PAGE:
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Neandertal's Dark: A nice woody scent that mixes cedar, pine, and unexpectedly, black rubber. There are some hints of grassy vetiver, ginger, caraway, seaweed (salty hints), incense, amber, leather, pink pepper, and patchouli all mixed in here. It's herbaceous, forest-y, leathery, and weirdly tar-like. Sort of feels like a woody, pine-needle flanker on Bulgari's Black.

A nice scent, but I can't get over the $250 price tag. On the one hand, I feel like, at some point, a good collection should have a limited enough number of bottles where price (mostly) doesn't matter. On the other hand, I also think uber-expensive perfumes are mostly BS. I suppose if you have uber-rare or expensive natural ingredients, it's justifiable, but the most sensible thing I've read on expensive perfumes is this paragraph from an old post at Luca Turin's blog.

"I was in el expensivo Zurich recently and a journalist asked me what I thought was a reasonable price for a perfume. Mindful of the old days, when I could buy two years’ supply of Brut (complete with nitro musks) for what would today be $30, and mentally adjusting for inflation, I replied that the price of a dinner for two with a decent bottle of wine in a decent restaurant was about the upper limit for me, so let’s say $120 or so for 100 ml of EdP or a half ounce of proper extrait. To my mind everything way above that, e.g. Lutens’ Section d’Or and a swelling host of others, are simply sad jokes perpetrated on sad sacks. And if anybody tells you that the exquisite raw materials upped the price, just laugh. Niche perfumery stands a good chance of disappearing up its own rear end if it merely becomes yet another golden opportunity to rip off the customer. To be sure, natural materials are going up in price because there is more demand. But bear in mind that formula cost in all but a handful of fragrances is less than 10% of sales price. Don’t give these people your cash: get a decant and smell that $50/kg woody amber first."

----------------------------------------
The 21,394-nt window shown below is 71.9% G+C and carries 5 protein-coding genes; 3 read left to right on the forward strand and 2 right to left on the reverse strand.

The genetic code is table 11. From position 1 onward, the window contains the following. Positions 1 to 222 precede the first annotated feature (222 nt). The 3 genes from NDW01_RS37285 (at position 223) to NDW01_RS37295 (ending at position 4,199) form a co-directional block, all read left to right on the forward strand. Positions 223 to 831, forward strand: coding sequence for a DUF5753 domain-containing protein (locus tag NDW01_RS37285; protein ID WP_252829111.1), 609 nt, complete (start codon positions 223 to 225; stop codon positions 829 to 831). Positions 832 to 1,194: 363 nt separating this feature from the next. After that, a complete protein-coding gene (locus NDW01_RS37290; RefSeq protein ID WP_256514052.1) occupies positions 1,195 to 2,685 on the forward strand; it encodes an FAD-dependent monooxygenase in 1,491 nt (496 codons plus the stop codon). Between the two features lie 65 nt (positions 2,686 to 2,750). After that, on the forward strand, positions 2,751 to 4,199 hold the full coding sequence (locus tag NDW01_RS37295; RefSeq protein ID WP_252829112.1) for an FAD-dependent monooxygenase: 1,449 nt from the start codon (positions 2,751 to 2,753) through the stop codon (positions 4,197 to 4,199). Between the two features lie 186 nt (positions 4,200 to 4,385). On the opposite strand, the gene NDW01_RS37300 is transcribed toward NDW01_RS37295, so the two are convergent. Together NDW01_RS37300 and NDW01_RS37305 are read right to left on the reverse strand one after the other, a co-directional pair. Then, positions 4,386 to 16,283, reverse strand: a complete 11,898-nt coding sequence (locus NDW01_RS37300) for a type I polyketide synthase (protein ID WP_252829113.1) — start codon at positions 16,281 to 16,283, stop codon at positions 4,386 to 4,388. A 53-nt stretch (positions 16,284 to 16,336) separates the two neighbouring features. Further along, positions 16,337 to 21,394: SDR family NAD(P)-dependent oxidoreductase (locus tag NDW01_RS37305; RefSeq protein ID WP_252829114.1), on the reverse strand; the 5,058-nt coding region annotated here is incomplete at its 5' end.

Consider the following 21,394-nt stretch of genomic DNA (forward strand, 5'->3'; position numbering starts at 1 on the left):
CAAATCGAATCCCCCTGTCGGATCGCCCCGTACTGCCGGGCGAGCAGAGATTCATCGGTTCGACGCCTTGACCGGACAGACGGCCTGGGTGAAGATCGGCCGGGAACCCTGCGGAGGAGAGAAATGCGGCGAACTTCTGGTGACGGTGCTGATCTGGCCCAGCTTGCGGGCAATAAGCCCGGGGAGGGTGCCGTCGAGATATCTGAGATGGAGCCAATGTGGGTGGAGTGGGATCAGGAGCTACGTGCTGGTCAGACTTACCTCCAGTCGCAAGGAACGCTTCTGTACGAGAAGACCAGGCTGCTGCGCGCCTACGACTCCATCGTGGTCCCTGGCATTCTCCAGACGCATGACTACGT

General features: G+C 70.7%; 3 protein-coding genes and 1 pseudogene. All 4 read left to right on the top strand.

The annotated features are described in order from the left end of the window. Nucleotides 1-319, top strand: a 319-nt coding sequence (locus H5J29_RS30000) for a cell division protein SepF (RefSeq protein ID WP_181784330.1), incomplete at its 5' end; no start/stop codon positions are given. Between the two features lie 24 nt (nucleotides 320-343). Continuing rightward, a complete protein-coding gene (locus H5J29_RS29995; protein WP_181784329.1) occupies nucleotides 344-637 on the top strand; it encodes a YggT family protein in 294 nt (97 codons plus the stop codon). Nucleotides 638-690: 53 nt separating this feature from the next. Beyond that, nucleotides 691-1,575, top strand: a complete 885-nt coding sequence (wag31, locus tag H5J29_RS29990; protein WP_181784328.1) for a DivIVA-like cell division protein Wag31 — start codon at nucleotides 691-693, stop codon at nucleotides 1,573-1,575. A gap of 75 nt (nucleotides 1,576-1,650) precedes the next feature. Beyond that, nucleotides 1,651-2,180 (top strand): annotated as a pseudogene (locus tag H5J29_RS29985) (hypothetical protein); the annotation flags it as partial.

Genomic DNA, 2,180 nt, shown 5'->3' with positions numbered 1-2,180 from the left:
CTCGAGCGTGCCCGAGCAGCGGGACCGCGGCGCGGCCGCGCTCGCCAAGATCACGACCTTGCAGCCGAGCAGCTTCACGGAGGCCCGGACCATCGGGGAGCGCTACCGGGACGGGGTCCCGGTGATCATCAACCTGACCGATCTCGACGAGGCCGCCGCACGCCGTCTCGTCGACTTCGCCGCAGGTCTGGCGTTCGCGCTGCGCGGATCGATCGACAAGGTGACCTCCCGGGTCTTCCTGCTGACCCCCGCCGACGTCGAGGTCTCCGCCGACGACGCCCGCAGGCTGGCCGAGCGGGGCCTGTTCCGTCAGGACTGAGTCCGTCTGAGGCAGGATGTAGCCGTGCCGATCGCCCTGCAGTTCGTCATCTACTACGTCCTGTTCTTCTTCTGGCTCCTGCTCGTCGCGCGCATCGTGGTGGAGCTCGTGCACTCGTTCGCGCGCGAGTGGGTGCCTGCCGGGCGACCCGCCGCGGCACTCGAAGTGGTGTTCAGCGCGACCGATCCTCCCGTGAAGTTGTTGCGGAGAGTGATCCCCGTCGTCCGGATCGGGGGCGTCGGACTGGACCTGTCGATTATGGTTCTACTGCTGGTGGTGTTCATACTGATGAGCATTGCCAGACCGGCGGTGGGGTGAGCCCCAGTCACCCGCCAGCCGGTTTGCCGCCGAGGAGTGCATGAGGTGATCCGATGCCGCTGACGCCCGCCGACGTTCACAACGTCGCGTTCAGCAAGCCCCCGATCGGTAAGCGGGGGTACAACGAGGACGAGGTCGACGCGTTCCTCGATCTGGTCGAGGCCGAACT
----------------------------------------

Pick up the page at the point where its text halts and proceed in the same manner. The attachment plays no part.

I've always had a visceral rejection of fragrances which cost over $200, knowing that there's just not enough raw materials out there that could even come close to justifying the price. Hell, I visited Satori in Tokyo, who showed me her tub of orris butter, which costs over seventy thousand dollars per kilogram - this is the same stuff she puts in her Iris Homme, and that only costs $180 per 50mL. There's people like her, Andy Tauer, and Bruno Fazzolari who are true artists, making their own fragrances which bear their name and made from the best ingredients they can get their hands on and charging a fraction of most of the exclusive "niche" lines that are either owned by LVMH or have a creative director that wants to put more money into bottle design than the fragrance itself.
 

L'Incandescent

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Lilac Love by Amouage. Not really lilac, but still quite pleasant.
 

ghdvfddzgzdzg

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coteau de poche - fumabat

god, i love how this smells like weird crushed leaves
 

HORNS

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I've been wearing Vol de Nuit for the last two days - I started seeing the daffodils blooming around town and thought it was perfect time to pull out the most beautiful narcissus fragrance, and maybe the most beautiful perfume of all time.
 

taxgenius

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L’Artisan Timbuktu - was expecting a polorizing fragrance that was either you love it or hate it. Found it to be somewhere in the middle. Wouldn’t buy a bottle of it but will certainly finish the decant sample.